"Playing in somewhere like Shenzhen, a big, polluted, overpopulated, industrial city, you can be the only Westerner in the club. You are a long way from home and you feel it."
What? Where the hell was he? I don't have much love for southern China, but just like Dalian IS NOT Dongbei (more on that later), Shenzhen is not southern China. Shenzhen is big, but inside Guan Nei, it is NOT polluted, overpopulated, nor industrial and it is quite possibly China's most livable city. While foreigners don't overwhelm in Luohu, there are plenty in Shekou, the closest thing to a Western city area that I've seen in China.

Enough of that, on the blog front, Lost Laowai chimes in on the recent popularity of China bashing in an excellent article. Guangzhou Bang, a newish(?) blog that has become a popular read for me, has a hilarious post about when Zhang met Petra. Imagethief has an interesting post on the Chinese film industry, though I think much of the problem is that since Zhang Yimou figured out crap sells (thanks to Ang Lee), he hasn't made a decent film, Jiang Wen has been banned from film making for the past 7 years, and everyone who isn't making crappy period pieces is making crazy and impossible to understand avante garde films.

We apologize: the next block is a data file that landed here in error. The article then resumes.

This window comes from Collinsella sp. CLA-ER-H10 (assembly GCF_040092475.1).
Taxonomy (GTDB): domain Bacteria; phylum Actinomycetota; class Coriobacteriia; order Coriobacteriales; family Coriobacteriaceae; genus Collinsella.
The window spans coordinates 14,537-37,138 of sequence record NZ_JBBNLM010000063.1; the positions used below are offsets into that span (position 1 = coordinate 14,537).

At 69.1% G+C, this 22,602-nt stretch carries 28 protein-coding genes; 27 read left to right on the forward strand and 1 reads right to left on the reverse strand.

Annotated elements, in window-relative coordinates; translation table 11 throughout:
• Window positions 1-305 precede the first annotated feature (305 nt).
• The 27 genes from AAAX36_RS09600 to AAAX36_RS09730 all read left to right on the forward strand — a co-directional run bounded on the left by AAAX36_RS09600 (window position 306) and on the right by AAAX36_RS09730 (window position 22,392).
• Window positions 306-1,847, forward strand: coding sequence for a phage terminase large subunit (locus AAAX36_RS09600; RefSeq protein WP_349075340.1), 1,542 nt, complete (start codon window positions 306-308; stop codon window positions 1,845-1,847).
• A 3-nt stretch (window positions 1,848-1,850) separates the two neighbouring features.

Lao Wai Wen Shen has a thought provoking post on how similar things are across China. While I completely disagree with everything he/she says and feel you could make a similar example out of any other country if you tried, it does get one to thinking and is worth a read and wider discussion.

To close it out, a great NYT story on fashion and our love/hate relationship with it, the crazy story of a 9 year old college student, and a funny story on sohu about trying to get away from Chinglish menu items (mostly in Chinese) that includes this piece of genius:
新版译法 Spring Chicken
民间译法 Chicken Without Sexual Life(还没有性生活的鸡)